Greenblatt concludes by saying that “almost every exhibition worth viewing” has elements of both resonance and wonder. The strong initial appeal of the latter often leads to a desire to better understand the former: “the poetics and the politics of representation are most completely fulfilled in the experience of wonderful resonance and resonant wonder”. In its scope and wisdom, Greenblatt’s essay manages itself to evoke both of the qualities it is about.


Someone once remarked that at its best psychoanalysis responds to a person, rather than with a theory. To be sure; but then what use is the theory in the first place? If I go to a doctor to be treated for a disease I’m looking for an valid diagnosis based on an accurate theory. Being treated “as an individual” doesn’t come into the picture: I want to know what kind of disease I have and what kind of treatment is effective for it. You can’t have it both ways — to proclaim your own constitutional uniqueness and at the same time accede to a theoretical structure that explains your ills. This problem is bad enough in the field of mental disease, where general theories confront individuals with some claim to uniqueness, but it absolutely bedevils every attempt by psychoanalysis to deepen our understanding of art. One of the many virtues of Ellen Handler Spitz’s Image and Insight: Essays in Psychoanalysis and the Arts (Columbia University Press, $23.50) is that she is acutely sensitive to this difficulty. Though she is a writer quite sold on the value of psychoanalysis, Spitz is never crude in her application of it. Quite the reverse, it almost seems as if she were using her intense and abiding interest in literature and art as a test of psychoanalysis.

The topics of these essays include New York subway graffiti, African art, the paintings of a schizophrenic child, George Crumb’s Ancient Voices of Children, Greek myths and literature, the film version of The French Lieutenant’s Woman, Dante, and Otto Rank’s psychology of art. Spitz’s writing is characterized by a rare verve and honesty. For example, she allows that neither she nor psychoanalytic theory can explain the haunting beauty of the paintings (reproduced in color) of the abused and disturbed eleven-year-old, Avi. Spitz does use them, however, to call into question Arthur Danto’s claim that art comes top us embedded in a history. How relevant is this, she asks, to the painting of a schizophrenic child, whose art is apparently without history?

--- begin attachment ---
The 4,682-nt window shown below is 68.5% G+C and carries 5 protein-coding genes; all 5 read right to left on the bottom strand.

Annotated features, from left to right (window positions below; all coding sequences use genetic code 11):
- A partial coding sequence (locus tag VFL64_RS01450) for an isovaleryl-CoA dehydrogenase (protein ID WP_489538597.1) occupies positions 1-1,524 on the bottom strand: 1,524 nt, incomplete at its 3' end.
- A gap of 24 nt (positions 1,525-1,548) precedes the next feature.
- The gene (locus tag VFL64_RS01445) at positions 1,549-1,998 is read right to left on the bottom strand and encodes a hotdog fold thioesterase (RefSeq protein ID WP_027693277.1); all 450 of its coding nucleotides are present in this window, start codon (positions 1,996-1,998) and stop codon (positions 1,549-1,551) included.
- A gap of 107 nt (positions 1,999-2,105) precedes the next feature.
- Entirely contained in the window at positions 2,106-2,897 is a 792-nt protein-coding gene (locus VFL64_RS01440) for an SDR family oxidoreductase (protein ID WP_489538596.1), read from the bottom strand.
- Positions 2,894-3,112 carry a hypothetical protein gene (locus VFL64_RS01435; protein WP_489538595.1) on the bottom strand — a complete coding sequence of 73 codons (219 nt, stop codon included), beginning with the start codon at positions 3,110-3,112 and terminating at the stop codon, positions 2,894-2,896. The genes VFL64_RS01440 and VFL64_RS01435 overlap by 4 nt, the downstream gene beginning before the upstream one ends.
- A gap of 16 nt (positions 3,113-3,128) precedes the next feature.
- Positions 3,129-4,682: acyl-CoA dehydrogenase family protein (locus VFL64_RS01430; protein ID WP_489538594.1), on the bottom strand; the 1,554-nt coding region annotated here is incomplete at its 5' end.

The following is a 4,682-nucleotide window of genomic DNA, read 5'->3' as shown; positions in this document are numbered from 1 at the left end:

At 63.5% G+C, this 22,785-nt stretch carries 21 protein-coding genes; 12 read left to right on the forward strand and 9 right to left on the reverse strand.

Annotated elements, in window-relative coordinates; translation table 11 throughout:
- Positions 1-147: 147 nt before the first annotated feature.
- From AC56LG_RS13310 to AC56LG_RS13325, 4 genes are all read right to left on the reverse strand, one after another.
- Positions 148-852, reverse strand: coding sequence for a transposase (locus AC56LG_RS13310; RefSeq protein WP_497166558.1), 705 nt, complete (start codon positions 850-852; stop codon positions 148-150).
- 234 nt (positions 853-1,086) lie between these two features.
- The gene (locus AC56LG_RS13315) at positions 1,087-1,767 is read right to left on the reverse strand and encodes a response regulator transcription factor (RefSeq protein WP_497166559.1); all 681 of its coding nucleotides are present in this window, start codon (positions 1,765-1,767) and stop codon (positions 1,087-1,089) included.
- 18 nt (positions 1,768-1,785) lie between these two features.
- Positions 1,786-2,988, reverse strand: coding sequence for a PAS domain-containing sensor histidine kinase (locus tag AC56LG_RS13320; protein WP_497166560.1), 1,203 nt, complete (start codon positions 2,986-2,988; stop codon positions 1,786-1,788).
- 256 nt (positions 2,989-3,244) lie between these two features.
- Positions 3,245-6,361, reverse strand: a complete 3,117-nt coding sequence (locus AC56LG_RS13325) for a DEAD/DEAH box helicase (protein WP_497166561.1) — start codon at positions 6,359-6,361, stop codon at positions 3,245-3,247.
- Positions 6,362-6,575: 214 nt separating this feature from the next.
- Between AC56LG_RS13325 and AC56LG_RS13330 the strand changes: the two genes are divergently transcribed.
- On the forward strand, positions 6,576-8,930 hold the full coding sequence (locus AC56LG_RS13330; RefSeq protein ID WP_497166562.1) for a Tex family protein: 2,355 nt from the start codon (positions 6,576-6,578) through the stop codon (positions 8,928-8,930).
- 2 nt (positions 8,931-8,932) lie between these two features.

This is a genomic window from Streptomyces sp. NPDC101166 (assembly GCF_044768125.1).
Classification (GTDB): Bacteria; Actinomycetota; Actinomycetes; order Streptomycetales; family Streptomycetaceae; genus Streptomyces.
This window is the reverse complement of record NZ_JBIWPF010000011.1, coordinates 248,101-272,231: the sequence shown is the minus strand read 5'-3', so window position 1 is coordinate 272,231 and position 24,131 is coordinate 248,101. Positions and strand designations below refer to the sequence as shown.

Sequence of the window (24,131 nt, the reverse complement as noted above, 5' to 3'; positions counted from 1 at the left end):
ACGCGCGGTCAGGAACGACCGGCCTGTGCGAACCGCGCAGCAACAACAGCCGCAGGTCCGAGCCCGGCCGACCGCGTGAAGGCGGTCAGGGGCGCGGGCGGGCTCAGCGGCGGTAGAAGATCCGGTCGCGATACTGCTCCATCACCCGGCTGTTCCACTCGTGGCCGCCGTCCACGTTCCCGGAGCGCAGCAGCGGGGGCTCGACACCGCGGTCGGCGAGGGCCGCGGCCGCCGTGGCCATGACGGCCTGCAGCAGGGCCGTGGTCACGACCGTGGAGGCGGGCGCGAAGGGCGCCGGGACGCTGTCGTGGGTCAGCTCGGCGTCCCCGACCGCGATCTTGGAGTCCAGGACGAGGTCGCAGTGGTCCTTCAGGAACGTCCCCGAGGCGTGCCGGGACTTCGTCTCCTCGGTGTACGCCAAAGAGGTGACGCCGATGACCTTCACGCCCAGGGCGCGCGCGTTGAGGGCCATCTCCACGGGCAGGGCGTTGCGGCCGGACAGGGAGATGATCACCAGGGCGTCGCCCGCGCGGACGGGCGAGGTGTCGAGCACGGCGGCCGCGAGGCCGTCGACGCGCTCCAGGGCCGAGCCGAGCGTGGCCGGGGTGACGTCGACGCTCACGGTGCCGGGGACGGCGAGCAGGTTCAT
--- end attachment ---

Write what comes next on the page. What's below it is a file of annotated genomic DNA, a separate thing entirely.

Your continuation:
Well may she ask: I suspect there are many “fringe” art phenomena that do not fit aesthetic theories designed to account for contemporary situation of high art and criticism in our culture. Another might be African art, a realm filled, as Spitz puts it, with “charged objects”. Her essay on the topic was occasioned by Susan Vogel’s 1987 Center for African Art show entitled “Perspectives: Angles on African Art”. In recording her response to these objects, Spitz acknowledges her inadequate background in the field of African art but refuses to be intimidated:

if the only persons qualified to speak about such objects are those with detailed knowledge about the cultures in which they are produced, the objects themselves are easily reduced to a species of artifact. Under such circumstances, viewers are made to feel that communication with the objects depends on mediation by expert interpreters. Such a state of things dooms marvelously evocative pieces to a rarefied or dismally diminished status — as ancillary data or as source material for cultural information projects — anthropological, historical, and, certainly, ideological. Meanwhile, their tantalizing presence as works of art may be altogether forsworn.

She also makes the observation that the strong initial, but uninformed, reaction to an unfamiliar art may be in some way even more ‘authentic’ than a later response suffused, “hyperinvested”, as she puts it, with cultural or historical information.

The issue, to adapt Stephen Greenblatt’s vocabulary, is whether we allow the requirement to acknowledge resonance in the presence of these objects to swallow altogether our sense of wonder. It is one of the engaging qualities of Spitz’s book that she never lets theory drown her feeling for the marvelous. Her own insights and enthusiasm pull the reader through some fascinating by-ways of literature and art.

Copyright © 1992 Johns Hopkins University Press. All rights reserved.